Vaccines can cause worrisome side effects for women – CBS Denver

DENVER (CBS4) – Getting the COVID-19 vaccine is a relief for most people, but some women are discovering a concerning side effect of the Pfizer and Moderna vaccines. The vaccine can cause the lymph nodes to swell and this can reflect the signs of breast cancer.

(credit: CBS)

Even a radiologist who specializes in breast imaging was alarmed.

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“I panicked, I admit it, initially,” said Dr. Bridget Rogers, a radiologist at Solis Mammography.

Did you know that swollen lymph nodes could be a sign of breast cancer. So in early January, I was alarmed.

“I had a large, visible, painful lump,” she told CBS4 health specialist Kathy Walsh.

The day before, Rogers received his second injection of COVID-19, the Pfizer vaccine. He knew that a possible side effect was enlarged lymph nodes.

“I tried to reassure myself by remembering that this is actually a sign that the vaccine was doing what it was supposed to do, activating his immune system,” he said.

(credit: CBS)

Rogers admits he took a look with an ultrasound.

“It’s always different to be on the patient side of the experience,” he said. “It was a sigh of relief on the second day when it started to get better rather than worse.”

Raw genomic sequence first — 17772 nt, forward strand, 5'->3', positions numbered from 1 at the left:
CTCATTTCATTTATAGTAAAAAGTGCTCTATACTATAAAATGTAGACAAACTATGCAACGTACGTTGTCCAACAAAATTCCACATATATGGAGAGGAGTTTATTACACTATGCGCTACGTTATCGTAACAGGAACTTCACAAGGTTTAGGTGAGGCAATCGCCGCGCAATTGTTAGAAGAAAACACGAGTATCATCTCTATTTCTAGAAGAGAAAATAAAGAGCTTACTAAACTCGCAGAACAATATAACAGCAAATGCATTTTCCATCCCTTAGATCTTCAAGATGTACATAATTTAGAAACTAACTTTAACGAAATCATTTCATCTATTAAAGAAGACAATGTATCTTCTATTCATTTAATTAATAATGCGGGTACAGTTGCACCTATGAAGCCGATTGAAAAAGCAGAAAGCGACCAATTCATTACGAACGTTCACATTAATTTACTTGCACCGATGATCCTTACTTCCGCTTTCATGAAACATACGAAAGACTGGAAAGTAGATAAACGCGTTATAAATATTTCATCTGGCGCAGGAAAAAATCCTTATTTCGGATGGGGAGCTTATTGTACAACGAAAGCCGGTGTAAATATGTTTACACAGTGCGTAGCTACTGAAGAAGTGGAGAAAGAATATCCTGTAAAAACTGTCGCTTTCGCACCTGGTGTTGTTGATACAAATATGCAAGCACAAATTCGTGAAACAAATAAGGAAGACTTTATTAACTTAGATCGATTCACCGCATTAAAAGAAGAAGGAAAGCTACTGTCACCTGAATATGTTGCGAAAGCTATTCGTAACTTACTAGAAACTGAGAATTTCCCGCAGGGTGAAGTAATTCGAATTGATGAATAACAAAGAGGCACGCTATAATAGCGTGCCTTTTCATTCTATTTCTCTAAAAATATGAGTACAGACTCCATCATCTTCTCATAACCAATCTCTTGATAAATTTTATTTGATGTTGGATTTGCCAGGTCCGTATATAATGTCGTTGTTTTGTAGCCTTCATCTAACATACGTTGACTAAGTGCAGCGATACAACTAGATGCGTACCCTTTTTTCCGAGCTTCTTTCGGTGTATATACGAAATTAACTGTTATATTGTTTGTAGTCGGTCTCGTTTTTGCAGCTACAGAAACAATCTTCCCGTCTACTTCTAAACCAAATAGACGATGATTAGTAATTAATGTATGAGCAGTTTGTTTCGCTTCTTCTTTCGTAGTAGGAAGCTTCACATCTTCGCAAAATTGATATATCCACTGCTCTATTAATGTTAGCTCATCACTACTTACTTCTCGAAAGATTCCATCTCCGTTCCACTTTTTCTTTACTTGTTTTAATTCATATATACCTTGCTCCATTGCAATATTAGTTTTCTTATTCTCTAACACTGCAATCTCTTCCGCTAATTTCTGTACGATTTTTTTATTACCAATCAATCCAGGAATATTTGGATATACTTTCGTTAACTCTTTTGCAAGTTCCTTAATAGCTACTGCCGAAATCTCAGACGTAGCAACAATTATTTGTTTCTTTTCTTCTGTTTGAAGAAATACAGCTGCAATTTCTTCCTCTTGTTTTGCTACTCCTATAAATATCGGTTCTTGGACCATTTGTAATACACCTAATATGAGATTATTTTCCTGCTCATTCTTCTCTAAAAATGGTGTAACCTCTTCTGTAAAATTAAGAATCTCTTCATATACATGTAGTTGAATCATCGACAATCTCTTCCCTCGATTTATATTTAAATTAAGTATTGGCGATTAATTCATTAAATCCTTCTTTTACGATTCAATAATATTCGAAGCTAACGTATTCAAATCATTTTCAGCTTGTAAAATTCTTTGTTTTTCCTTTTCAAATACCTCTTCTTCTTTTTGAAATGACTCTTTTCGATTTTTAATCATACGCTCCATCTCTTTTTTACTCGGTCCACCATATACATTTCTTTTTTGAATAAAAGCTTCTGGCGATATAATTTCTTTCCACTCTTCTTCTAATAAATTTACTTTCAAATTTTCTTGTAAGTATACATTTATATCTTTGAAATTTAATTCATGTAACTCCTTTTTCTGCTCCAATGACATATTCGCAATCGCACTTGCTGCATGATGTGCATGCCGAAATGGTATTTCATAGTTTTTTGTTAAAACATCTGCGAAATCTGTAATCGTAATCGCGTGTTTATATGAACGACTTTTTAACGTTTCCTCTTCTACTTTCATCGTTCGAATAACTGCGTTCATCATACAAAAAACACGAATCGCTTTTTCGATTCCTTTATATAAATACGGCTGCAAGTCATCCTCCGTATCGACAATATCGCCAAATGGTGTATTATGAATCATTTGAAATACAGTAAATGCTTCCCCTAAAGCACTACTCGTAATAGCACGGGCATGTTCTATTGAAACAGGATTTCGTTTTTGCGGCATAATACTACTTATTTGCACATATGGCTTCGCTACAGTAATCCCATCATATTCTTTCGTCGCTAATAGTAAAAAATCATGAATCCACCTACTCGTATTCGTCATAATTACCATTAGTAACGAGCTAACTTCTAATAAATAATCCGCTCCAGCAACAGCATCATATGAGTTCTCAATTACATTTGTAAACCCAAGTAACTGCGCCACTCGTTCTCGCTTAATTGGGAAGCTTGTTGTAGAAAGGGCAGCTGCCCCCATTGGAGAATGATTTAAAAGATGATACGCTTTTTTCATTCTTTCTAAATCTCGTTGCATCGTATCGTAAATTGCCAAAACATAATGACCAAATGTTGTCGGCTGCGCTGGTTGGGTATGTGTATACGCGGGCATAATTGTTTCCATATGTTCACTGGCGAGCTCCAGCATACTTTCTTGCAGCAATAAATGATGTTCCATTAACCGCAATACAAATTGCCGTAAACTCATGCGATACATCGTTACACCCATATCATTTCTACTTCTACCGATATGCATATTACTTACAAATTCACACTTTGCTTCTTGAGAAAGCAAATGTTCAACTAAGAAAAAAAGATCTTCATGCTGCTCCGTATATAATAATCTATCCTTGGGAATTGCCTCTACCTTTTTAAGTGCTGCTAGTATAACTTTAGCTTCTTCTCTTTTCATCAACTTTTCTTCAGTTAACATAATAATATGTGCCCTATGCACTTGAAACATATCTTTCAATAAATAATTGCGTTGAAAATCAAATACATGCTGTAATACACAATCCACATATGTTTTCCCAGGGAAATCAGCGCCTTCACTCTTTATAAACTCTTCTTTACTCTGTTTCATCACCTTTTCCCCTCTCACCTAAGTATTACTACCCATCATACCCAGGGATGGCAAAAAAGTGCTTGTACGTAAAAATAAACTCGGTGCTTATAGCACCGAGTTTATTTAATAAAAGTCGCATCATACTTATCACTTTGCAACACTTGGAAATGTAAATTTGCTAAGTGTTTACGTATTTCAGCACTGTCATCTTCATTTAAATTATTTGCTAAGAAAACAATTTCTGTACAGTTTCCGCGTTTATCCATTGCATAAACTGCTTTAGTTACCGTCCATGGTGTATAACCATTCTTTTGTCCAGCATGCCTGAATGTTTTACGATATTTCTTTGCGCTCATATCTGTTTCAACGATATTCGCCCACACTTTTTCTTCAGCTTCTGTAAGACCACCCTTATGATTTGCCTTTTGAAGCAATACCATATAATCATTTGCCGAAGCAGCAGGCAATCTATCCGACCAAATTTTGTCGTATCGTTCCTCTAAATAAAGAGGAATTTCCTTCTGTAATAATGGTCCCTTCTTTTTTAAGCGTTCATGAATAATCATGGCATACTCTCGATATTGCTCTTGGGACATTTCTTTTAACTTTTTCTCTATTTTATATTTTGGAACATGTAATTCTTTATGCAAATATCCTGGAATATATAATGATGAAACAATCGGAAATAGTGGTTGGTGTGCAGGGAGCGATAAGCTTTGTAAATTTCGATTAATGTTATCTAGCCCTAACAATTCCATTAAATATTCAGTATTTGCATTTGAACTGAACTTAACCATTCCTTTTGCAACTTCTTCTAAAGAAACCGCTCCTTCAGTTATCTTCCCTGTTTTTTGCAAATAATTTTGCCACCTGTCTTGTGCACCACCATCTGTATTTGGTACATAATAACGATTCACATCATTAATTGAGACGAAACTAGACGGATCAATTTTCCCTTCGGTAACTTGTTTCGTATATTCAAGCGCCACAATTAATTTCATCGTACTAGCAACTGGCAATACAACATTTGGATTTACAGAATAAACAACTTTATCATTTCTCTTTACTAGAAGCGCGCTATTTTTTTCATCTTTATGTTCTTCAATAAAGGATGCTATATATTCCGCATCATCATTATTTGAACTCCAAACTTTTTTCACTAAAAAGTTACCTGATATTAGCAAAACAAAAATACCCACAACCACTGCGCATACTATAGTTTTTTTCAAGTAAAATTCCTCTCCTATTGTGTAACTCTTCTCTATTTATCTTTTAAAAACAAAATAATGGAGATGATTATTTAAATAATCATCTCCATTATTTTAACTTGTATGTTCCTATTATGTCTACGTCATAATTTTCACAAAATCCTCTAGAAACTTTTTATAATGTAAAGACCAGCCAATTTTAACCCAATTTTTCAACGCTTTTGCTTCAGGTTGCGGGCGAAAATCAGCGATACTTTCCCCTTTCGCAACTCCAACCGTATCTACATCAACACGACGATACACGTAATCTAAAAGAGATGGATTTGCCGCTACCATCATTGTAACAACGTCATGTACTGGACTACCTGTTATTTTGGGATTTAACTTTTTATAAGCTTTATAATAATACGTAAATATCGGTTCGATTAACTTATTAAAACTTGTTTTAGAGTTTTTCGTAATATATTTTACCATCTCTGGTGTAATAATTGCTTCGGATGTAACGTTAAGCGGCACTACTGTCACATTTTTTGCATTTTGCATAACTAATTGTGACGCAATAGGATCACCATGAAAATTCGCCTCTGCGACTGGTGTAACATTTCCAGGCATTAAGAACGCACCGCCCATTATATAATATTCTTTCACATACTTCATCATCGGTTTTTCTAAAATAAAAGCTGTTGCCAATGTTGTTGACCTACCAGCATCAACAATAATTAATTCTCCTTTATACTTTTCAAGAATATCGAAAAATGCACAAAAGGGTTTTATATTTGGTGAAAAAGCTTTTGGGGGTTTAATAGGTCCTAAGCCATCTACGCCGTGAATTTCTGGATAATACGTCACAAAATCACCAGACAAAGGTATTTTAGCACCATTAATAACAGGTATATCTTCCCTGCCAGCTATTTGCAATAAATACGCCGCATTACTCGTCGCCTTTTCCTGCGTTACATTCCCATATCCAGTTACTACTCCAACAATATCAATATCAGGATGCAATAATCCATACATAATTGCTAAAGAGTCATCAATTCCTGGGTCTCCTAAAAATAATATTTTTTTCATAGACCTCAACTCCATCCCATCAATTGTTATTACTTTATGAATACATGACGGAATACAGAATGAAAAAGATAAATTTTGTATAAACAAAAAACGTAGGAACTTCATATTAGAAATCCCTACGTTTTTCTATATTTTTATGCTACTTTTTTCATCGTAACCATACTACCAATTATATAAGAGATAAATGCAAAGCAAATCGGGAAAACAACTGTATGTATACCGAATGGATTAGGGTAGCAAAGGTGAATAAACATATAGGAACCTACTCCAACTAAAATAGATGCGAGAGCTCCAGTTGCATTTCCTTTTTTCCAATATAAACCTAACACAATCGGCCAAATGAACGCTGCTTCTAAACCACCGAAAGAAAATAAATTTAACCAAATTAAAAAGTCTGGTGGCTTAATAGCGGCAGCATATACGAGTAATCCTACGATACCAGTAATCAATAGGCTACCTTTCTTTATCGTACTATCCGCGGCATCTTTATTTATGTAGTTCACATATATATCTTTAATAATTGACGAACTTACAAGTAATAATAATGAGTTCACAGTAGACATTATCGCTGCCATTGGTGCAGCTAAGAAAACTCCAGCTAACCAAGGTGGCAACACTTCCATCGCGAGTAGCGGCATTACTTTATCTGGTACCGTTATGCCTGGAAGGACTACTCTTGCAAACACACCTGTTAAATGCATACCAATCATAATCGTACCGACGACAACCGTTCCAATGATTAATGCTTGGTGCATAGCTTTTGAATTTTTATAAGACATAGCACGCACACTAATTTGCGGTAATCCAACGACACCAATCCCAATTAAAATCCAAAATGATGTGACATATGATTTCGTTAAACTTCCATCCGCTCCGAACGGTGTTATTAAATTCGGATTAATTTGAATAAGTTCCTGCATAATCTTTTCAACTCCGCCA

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Rogers is not alone. He showed CBS4 mammograms from another doctor who had received a vaccination.

“So this is last year. These are the lymph nodes that got bigger this year. “

“I’ve been trying to warn women ahead of time,” said Dr. Stephanie Miller, a breast surgeon and medical director of the Breast Program at Rose Medical Center.

“We don’t want to prevent anyone from being part of the vaccine process,” Miller said.

He said that breast cancer has not slowed down during the pandemic. She tells women to get their mammograms and to let the mammography center know if she has recently had a vaccination.

“So that we can have the correct explanation of what we are seeing,” he said.

(credit: CBS)

Miller said delaying mammograms this year has had consequences.

“Women are developing and getting breast cancer a little later in the game, and we want to minimize that as much as possible,” Miller said.

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She doesn’t want women to panic. Your message is to get the COVID-19 vaccine and a mammogram, both of which are important to your health.


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